With the high interest in the C. S. Lewis story The Lion, the Witch, and the Wardrobe the Adventist Review presents the following Web exclusive commentary as a service to our readers. --Editors

the story might as well begin “Once upon a time . . .”

Four British children, two girls and two boys, have come to the beautiful English countryside because their parents want them out of harm’s way. It is World War II and the cities are being bombed nightly. The children have been sent to live with an eccentric and forbidding man known as “the professor” and his dour housekeeper in his rambling country estate.

One rainy afternoon the children decide to play hide and seek to alleviate their boredom. While Peter, the eldest, counts to 100 with eyes covered, the other three scramble through the house in search of the perfect hiding place. They have been warned by the housekeeper against such behavior. But they are, after all, children.

In a remote and otherwise empty room, Lucy, the youngest, discovers an elaborately carved wardrobe draped by a large sheet. The perfect hiding place! She pulls the sheet to the floor and creaks open the door. A bright light radiates from behind the garments hanging inside. Awestruck, she picks her way through the clothing toward the light and bursts through them into a cold, blinding, snow-covered landscape—a whole new world: Narnia.

Later, when Lucy’s three siblings step into Narnia for the first time, her elder sister Susan, spellbound, breathes one word: “Impossible!”

Yes—and no.

For centuries Christians have disagreed over what to do about “Once upon a time.” What possible benefit, if any, can there be for such stories? Should we shun them entirely?

The creator of the imaginary world of Narnia, of course, is author C. S. Lewis, probably best described as Christianity’s most articulate and popular apologist of the twentieth century. He introduced to the modernist world arguments for Christianity that could stand up to the most rigorous rational thinking. His Mere Christianity is a classic. But he also explored the Gospel vision through some of his other writings such as the seven books comprising The Chronicles of Narnia.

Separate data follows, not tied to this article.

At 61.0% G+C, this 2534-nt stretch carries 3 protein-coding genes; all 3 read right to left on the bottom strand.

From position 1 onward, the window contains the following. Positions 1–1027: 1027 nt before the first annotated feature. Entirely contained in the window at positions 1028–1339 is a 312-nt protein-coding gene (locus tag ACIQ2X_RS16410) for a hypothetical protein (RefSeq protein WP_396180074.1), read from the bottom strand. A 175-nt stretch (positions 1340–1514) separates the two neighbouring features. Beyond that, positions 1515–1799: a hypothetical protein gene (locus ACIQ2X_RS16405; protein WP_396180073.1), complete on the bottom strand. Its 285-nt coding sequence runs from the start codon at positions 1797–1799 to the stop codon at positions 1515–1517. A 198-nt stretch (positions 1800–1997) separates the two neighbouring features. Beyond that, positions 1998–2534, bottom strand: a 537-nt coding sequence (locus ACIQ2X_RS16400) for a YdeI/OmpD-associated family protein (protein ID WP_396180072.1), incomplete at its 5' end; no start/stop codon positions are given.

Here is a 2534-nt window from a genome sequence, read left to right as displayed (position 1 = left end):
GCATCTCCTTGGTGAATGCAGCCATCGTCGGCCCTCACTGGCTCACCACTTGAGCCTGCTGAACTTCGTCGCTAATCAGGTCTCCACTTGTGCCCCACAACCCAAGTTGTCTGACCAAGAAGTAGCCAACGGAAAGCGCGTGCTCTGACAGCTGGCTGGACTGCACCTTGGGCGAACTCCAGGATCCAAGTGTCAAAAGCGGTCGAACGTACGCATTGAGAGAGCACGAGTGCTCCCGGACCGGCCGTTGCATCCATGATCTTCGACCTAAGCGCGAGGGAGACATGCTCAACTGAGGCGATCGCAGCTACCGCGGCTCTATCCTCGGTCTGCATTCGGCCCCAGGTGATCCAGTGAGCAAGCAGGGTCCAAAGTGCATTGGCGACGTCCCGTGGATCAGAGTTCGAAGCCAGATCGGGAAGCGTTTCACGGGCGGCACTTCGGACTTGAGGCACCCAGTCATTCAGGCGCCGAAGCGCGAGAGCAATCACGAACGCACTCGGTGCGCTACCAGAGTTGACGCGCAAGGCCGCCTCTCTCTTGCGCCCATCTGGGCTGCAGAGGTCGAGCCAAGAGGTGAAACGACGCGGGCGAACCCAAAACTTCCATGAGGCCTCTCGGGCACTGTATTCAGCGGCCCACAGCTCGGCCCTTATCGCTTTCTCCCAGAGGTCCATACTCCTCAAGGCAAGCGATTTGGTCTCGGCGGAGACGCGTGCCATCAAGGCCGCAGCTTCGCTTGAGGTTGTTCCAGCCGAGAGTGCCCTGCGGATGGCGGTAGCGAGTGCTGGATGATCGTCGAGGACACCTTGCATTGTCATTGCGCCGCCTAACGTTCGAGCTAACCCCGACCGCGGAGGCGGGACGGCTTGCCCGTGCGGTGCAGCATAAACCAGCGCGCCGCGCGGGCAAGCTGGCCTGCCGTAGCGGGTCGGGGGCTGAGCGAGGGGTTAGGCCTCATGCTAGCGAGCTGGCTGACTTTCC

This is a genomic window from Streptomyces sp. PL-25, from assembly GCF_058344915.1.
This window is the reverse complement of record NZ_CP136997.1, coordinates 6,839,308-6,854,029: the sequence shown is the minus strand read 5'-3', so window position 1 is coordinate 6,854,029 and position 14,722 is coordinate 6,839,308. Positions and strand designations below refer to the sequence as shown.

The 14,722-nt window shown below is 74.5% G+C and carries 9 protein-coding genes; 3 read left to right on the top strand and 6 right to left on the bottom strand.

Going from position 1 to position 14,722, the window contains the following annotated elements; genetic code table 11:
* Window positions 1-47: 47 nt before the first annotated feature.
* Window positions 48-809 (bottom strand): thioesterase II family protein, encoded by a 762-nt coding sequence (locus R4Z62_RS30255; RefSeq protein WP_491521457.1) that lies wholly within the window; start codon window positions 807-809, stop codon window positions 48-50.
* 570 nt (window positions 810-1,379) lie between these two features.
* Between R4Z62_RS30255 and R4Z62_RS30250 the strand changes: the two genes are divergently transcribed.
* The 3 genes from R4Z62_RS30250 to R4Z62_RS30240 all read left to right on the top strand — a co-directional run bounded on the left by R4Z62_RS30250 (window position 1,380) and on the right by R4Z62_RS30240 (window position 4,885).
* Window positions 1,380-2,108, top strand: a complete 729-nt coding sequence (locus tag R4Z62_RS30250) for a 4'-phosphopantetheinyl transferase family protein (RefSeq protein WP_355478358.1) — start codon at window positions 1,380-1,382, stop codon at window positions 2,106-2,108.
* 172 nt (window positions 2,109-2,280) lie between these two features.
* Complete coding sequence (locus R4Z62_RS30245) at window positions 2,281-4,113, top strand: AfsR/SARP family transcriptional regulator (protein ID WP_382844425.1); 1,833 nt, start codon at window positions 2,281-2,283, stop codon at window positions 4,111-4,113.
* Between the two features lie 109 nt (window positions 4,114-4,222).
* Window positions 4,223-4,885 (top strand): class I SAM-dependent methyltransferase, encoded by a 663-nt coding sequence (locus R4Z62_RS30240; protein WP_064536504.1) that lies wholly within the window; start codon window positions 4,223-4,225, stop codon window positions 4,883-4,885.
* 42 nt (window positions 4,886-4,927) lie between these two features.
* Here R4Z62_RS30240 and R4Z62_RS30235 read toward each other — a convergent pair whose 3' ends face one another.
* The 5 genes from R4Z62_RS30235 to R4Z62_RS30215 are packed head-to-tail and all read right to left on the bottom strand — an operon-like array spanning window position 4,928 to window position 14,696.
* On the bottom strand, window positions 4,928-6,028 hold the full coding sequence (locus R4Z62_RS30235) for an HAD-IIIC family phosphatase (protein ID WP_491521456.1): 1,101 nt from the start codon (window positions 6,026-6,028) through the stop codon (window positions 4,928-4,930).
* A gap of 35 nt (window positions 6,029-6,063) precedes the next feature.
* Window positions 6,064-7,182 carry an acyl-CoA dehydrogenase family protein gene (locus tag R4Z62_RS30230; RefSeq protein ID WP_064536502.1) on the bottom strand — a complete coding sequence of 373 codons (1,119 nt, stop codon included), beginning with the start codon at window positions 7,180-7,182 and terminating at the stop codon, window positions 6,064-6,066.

Certainly these seven books cannot be dismissed as merely an extended fairy tale for children. Its author addressed this directly in his dedication of the first book, The Lion, the Witch and the Wardrobe, to his goddaughter, Lucy Barfield: “I wrote this story for you,” he says, “but when I began it I had not realized that girls grow quicker than books. As a result you are already too old for fairy tales, and by the time it is printed and bound you will be older still. But some day you will be old enough to start reading fairy tales again.” 1

A fairy tale is a culturally universal way of exploring that part of human existence that transcends the literal and everyday. We live in a natural and a supernatural existence, and this God-given use of our imaginations expresses the deepest concerns and loftiest hopes of children and adults.

The prophet Nathan used just such imagination in presenting to King David the elegantly clever fable of the ewe-lamb (2 Sam. 12:1-4). Gideon’s youngest son Jotham, faced with a similarly delicate situation, began a story with “ ‘Once upon a time the trees decided to elect a king . . .’ ” (Judg. 9:8, NLT). And, of course, Jesus’ imaginative, non-literal stories are so organic to Western culture that many people today refer to them without any knowledge of where they’ve come from: “the prodigal son,” “the lost sheep,” “the salt of the earth.”

Why does Scripture often resort to the fictional—rather than the literal—presentation of truth? George MacDonald, to whom C. S. Lewis often attributed literary inspiration and indebtedness, offers this: “There may be more truth in a parable than in a whole biography.”2

What should Christians do when they discover that they may be entering the land of “Once upon a time”? In an important—and literal—sense, we’re already living in such a land. It is comprised of a geography that is both physical and spiritual, both immediate and transcendent. We are living in a story that has a brilliant beginning, a cataclysmic middle, and a thrilling conclusion.

When we recognize the reality and the gravity of this plotline, the question rises desperately to our lips: “ ‘ “How can we then live?” ’ ” (Ezek. 33:10, NKJV). Scripture—and, to a lesser degree, The Chronicles of Narnia—answer this question in remarkable unison.

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1. (New York: Collier Books, 1950), p. iii, emphasis supplied.
2. The Laird’s Inheritance (Bloomington, Minn.: Bethany House, 1987) p. 332.

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Gary Swanson is associate director of the General Conference Sabbath School and Personal Ministries Department.



 
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